Wireless transmission of neural signals using entropy and mutual information compression

Stefan Craciun, David Cheney, Karl Gugel, Justin C. Sanchez, Jose C. Principe

Research output: Contribution to journalArticlepeer-review

15 Scopus citations


Two of the most critical tasks when designing a portable wireless neural recording system are to limit power consumption and to efficiently use the limited bandwidth. It is known that for most wireless devices the majority of power is consumed by the wireless transmitter and it often represents the bottleneck of the overall design. This paper compares two compression techniques that take advantage of the sparseness of the neural spikes in neural recordings using an information theoretic formalism to enhance the well-established vector quantization (VQ) algorithm. The two discriminative VQ algorithms are applied to neuronal recordings proving their ability to accurately reconstruct action potential (AP) regions of the neuronal signal while compressing background activity without using thresholds. The two operational modes presented offer distinct characteristics to lossy compression. The first approach requires no preprocessing or prior knowledge of the signal while the second requires a training set of spikes to obtain AP templates. The compression algorithms are implemented on an on-board digital signal processor (DSP) and results show that power consumption is decreased while the bandwidth is more efficiently utilized. The compression algorithms have been tested in real time on a hardware platform (PICO DSP ) enhanced with the DSP which runs the algorithm before sending the compressed data to a wireless transmitter. The compression ratios obtained range from 70:1 and 40:1 depending on the signal to noise ratio (SNR) of the input signal. The spike sorting accuracy in the reconstructed data is 95% compatible to the original neural data.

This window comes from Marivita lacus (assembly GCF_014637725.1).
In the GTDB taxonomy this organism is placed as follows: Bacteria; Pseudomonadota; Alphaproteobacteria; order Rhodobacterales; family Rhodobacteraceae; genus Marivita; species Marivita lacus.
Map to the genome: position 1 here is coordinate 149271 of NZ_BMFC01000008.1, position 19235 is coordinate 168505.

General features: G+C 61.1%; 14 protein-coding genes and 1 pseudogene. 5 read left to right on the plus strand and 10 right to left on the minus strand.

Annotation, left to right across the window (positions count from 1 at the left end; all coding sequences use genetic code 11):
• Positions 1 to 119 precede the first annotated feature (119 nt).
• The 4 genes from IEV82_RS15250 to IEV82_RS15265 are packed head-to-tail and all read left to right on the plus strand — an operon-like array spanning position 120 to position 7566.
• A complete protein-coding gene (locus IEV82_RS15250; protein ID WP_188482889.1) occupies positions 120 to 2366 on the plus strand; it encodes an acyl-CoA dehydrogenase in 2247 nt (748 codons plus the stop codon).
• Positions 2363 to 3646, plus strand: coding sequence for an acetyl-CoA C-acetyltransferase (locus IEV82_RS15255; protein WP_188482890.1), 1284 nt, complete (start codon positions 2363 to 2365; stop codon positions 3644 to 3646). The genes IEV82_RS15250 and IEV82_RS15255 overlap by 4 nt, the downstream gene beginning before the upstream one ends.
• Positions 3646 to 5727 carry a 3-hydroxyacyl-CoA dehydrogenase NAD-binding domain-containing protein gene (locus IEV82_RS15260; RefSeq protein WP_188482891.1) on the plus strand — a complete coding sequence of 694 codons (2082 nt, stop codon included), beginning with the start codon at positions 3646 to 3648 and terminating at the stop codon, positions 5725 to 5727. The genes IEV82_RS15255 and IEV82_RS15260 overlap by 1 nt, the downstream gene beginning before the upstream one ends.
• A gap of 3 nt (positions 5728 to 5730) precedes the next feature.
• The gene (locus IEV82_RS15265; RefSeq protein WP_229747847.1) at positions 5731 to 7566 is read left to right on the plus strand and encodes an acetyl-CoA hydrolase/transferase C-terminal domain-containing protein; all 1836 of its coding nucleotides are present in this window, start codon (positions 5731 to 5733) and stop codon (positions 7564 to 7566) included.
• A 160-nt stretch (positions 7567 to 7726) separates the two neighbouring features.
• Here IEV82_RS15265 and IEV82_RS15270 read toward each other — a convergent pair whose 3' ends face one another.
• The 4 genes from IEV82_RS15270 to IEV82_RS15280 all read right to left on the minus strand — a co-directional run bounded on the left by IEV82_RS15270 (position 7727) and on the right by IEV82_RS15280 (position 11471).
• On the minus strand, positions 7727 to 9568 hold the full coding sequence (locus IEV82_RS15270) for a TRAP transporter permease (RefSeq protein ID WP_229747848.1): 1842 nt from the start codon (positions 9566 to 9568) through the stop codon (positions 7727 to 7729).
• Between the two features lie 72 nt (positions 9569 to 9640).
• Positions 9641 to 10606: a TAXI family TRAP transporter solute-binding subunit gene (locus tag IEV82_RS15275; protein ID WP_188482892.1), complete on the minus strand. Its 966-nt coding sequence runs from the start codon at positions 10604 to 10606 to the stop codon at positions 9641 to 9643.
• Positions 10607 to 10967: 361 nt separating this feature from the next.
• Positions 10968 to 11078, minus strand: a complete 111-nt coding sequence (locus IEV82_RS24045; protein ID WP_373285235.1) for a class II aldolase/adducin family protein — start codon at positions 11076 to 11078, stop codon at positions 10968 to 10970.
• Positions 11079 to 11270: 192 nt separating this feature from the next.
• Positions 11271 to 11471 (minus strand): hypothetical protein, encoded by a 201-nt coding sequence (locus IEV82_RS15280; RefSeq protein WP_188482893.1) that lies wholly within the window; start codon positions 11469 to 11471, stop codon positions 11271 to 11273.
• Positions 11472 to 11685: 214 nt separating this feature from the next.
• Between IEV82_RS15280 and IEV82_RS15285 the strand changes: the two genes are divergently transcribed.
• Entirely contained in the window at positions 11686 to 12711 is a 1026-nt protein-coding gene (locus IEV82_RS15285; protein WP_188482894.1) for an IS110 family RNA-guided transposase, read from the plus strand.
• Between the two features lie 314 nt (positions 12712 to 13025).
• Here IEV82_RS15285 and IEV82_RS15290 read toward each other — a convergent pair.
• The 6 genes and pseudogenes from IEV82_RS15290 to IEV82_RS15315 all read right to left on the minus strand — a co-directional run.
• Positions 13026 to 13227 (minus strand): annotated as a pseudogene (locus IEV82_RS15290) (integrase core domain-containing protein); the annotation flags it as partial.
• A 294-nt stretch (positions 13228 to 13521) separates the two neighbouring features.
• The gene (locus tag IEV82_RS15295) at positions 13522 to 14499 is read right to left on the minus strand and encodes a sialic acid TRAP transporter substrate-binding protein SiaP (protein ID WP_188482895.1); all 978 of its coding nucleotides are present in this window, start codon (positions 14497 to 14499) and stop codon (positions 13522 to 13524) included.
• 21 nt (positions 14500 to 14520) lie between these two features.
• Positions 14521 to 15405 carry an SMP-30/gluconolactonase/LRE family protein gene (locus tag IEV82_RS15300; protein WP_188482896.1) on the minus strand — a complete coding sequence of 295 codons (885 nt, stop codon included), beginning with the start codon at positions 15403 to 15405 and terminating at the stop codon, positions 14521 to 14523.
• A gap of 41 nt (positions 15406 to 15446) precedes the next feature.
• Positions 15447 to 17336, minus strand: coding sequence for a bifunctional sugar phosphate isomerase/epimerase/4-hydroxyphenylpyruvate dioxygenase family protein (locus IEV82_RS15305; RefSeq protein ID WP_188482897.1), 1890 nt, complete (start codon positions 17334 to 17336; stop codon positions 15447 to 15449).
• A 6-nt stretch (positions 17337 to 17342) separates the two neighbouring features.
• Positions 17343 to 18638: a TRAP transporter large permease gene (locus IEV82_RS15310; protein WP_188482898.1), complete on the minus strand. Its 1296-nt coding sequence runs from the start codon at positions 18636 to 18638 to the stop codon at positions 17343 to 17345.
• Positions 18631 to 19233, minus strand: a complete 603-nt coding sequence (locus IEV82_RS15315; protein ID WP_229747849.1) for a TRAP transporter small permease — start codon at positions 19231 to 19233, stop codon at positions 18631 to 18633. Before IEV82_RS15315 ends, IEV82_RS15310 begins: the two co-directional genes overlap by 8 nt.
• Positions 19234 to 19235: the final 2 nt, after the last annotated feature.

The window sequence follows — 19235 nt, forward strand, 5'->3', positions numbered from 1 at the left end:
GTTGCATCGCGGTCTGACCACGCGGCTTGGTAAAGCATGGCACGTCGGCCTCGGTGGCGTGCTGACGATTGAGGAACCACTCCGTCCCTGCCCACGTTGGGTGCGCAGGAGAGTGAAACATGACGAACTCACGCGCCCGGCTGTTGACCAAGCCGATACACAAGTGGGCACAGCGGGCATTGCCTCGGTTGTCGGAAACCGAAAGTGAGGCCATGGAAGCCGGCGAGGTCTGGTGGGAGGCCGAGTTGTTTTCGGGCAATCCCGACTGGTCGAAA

Original languageEnglish (US)
Article number5560866
Pages (from-to)35-44
Number of pages10
JournalIEEE Transactions on Neural Systems and Rehabilitation Engineering
Issue number1
StatePublished - Feb 2011
Externally publishedYes


  • Compression
  • neural signals
  • vector quantization
  • wireless brain machine interface

ASJC Scopus subject areas

  • Neuroscience(all)
  • Computer Science Applications
  • Biomedical Engineering
  • Medicine(all)


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